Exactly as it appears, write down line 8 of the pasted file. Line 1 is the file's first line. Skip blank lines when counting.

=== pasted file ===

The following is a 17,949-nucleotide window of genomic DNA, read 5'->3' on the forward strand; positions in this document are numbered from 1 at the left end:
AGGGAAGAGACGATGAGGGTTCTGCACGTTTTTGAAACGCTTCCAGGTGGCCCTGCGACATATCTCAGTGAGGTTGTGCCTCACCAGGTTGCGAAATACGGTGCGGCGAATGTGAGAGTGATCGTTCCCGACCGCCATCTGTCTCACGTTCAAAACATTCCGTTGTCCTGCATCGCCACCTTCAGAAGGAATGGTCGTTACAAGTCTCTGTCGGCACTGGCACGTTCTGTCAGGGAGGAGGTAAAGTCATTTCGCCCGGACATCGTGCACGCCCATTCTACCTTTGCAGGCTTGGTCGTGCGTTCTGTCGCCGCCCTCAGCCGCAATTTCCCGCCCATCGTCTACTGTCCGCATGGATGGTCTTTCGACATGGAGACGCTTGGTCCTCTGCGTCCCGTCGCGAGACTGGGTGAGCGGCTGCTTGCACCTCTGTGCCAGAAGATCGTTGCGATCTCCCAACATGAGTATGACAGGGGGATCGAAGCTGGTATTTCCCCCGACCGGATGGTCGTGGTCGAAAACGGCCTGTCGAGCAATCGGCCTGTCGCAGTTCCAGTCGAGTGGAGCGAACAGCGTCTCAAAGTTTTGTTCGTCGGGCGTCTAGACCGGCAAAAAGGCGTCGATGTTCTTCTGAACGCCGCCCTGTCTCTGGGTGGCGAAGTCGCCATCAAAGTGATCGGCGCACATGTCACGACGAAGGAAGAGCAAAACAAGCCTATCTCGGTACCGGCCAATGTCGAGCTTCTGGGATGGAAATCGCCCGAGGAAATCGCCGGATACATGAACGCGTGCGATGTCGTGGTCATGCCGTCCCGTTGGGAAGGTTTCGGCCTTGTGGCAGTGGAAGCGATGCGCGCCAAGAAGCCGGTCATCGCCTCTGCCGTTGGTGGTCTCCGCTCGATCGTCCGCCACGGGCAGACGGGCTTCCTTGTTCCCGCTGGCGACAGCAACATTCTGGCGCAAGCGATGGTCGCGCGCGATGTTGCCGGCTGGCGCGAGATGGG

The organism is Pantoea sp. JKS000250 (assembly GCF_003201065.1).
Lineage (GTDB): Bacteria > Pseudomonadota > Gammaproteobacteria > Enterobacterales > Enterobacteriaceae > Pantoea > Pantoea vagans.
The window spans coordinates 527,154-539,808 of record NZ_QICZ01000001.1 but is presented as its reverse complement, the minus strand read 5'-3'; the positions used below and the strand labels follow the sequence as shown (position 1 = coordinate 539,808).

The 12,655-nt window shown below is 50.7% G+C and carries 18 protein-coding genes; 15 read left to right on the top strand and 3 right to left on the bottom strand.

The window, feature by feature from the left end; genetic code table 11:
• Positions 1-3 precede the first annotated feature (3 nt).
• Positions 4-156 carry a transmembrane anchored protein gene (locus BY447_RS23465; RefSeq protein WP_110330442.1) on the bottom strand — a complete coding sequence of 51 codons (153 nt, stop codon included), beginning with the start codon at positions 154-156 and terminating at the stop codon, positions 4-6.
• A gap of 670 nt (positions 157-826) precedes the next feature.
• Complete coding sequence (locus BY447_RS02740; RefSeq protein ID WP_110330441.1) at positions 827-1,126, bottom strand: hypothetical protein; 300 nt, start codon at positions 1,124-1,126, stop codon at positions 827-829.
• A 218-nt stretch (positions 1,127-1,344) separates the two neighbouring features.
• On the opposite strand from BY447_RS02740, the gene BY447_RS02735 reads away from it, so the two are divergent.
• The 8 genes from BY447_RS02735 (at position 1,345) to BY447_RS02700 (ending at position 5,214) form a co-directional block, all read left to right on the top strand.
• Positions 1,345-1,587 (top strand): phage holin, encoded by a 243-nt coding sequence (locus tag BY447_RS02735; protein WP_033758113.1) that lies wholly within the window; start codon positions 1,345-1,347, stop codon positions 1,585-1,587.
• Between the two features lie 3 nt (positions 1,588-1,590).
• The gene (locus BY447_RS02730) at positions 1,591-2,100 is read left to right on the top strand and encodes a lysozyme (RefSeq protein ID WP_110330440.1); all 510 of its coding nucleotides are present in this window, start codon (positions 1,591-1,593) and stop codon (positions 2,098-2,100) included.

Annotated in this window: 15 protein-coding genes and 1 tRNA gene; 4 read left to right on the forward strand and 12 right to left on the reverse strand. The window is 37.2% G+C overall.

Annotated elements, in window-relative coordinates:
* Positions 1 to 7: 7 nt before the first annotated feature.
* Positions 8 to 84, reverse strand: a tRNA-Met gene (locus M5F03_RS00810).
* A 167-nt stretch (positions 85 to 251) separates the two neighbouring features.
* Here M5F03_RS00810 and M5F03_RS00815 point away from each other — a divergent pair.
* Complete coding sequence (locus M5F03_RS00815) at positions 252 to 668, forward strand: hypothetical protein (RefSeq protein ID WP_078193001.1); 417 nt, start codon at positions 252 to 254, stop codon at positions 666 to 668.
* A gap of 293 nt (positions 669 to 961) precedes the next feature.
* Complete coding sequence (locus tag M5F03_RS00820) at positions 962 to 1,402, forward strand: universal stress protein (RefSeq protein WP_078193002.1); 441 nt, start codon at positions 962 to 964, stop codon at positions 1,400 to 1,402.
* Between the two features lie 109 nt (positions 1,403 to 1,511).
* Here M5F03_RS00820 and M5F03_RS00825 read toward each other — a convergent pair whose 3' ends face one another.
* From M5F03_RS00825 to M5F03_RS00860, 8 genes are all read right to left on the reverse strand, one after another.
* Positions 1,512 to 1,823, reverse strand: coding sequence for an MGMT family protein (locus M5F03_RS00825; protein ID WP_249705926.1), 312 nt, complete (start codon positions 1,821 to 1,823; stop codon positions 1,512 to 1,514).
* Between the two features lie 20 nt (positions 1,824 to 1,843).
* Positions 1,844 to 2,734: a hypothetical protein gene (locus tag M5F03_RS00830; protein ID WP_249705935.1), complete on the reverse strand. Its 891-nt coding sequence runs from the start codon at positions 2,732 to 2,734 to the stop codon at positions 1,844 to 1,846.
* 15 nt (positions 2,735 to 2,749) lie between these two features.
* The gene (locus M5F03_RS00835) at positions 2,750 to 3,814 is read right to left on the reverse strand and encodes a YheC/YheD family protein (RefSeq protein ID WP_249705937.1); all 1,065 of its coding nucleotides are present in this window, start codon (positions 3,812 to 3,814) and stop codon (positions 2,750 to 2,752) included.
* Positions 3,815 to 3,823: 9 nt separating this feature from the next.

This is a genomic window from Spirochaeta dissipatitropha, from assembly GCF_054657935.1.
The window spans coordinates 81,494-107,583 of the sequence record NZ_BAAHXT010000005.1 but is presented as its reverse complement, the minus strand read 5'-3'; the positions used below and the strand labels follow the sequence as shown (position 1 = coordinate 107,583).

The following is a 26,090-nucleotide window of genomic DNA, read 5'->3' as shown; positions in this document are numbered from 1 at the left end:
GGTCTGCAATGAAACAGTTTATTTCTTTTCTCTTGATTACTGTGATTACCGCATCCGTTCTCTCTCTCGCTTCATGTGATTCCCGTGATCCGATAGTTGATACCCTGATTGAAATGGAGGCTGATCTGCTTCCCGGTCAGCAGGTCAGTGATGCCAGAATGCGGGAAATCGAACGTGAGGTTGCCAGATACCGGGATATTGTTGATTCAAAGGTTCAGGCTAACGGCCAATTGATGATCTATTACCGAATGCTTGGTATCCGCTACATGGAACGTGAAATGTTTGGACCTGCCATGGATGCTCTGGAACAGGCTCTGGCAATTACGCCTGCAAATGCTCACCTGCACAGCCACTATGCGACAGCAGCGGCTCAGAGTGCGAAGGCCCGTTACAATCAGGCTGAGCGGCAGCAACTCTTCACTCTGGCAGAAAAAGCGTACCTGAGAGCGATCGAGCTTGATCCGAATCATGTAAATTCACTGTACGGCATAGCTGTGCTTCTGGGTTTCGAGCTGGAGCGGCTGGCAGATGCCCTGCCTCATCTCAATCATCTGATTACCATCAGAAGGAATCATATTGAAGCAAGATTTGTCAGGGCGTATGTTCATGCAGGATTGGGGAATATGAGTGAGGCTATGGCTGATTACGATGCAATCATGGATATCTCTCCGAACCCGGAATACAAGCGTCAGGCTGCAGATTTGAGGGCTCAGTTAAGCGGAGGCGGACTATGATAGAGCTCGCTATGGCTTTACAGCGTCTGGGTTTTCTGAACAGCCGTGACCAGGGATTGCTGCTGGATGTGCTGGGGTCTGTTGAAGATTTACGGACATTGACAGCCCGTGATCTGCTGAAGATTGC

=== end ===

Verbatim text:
• Positions 1-3 precede the first annotated feature (3 nt).